Historian and Long biographer T. Harry Williams of
LSU later claimed that the senator had never intended to run for the
presidency in 1936. Instead, he had been plotting with Father Charles
Coughlin, a Catholic priest and populist radio personality, to run
someone else on the soon-to-be-formed Share Our Wealth Party ticket.
According to Williams, the idea was that this
candidate would split the leftist vote with President Roosevelt and
thereby elect a Republican president and demonstrate the electoral
appeal of "Share Our Wealth". Long would then wait four years and run
for president in 1940 as a Democrat against a sitting Republican
During the 1990s the NBC television series Unsolved
Mysteries raised the possibility that Weiss did not kill Long, but that
the powerful senator was accidentally shot to death by his own
bodyguards who failed to protect him from danger.
On the segment, a
historian questions that if Weiss was armed with a gun, how did he get
through the heavily guarded Capitol Building without having the weapon
Also, he had many opportunities before the actual
shooting took place to assassinate Senator Long as he walked up and down
the hallways ignoring Weiss' repeated requests to speak to him. Long
even had his back to Weiss seconds before the shooting, which would be
the perfect opening to kill him.
In 1991 the body of Weiss was exhumed from Roselawn
Cemetery in Louisiana by James E. Starrs, a forensic scientist with
George Washington University. The remains, which were skeletal, were
found to still contain two bullets which had not been removed by doctors
prior to burial due to how deeply they were embedded in the body.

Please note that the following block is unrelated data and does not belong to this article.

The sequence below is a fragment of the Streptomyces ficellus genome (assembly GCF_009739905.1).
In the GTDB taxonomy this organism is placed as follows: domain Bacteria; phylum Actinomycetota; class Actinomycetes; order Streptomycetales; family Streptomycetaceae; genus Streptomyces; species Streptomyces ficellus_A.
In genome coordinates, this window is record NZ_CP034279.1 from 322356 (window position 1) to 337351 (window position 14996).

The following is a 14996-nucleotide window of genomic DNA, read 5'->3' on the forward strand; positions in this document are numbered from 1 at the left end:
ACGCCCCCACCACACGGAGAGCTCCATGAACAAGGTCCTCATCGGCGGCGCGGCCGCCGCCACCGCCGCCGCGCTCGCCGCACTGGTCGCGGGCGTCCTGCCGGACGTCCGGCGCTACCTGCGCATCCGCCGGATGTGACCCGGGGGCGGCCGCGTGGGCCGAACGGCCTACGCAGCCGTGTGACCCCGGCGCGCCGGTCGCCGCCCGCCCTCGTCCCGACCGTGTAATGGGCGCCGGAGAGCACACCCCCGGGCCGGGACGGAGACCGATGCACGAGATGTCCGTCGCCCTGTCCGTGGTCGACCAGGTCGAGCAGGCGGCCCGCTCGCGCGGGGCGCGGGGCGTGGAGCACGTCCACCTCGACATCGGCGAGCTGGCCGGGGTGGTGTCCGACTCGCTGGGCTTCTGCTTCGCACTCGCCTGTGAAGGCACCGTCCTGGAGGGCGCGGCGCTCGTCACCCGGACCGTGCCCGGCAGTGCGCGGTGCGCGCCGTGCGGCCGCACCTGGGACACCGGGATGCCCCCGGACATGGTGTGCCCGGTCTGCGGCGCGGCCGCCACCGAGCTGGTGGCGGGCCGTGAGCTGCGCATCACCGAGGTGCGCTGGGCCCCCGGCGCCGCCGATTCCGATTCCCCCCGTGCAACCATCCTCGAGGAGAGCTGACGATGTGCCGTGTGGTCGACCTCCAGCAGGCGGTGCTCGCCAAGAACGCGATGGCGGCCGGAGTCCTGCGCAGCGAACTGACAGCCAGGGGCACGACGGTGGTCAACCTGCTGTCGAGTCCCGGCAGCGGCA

Both of the bullets which remained in the body were
in the area of the head, and both bullets still had contained in their
hollow points, remnants of white linen. This linen is from the white
linen suit that Weiss was wearing when he died, and due to the fact that
the bullets were found in his head, showed that Weiss was in a defensive
position when he was shot, with his arms up towards his face.
The exhumation of Weiss brought about an
investigation into police evidence that had vanished from the Long
assassination examination, including the gun that Weiss supposedly used
to kill Long.
The investigation uncovered that the gun in question was
in the possession of the daughter of one of the former police
investigators of the case, having been passed down to her upon death.
Also in addition to gun was a clip of ammo from the
gun, a spent .38 caliber bullet and photos of the clothing worn by Huey
Long at the time of his death.
Tests on the gun supposedly used by Weiss to kill
Long found that the spent .38 caliber bullet, while the same caliber as
Weiss' gun, was not fired from the gun. The bullet showed signs of two
strikes, one hard and one soft.
The two strikes have been assumed to
indicate that the bullet struck first the marble walls in the State
Capital building where Long was shot, and then ricocheted and hit Long.
The fatal shot was thought to have come from one of
Long's own bodyguards. All of this is according to James E. Starrs, who
wrote a book on the subject called "A Voice for the Dead."
The Weiss family thereafter
Yvonne Weiss (born 1908) and her son Carl moved to
New York City, where she was a member of the faculty of Columbia
University. Ida Boudreaux, Yvonne's youngest sister and the maternal
aunt of Carl Weiss, Jr., recalled that the move was necessary to avoid
the hostile political climate against the Weiss family in Louisiana in
the late 1930s.
Yvonne Weiss subsequently married Henri Samuel
Bourgeois, a Canadian. She died on December 22, 1963, exactly one month
after the assassination of U.S. President John F. Kennedy.
Carl Weiss, Jr., who resides on Long Island in New
York, has been trying for years to clear his father's name. Weiss, Jr.,
met with U.S. Senator Russell B. Long (1918–2003), Long's son and
successor in the Senate, and the two agreed to put aside past
differences and reach a reconciliation.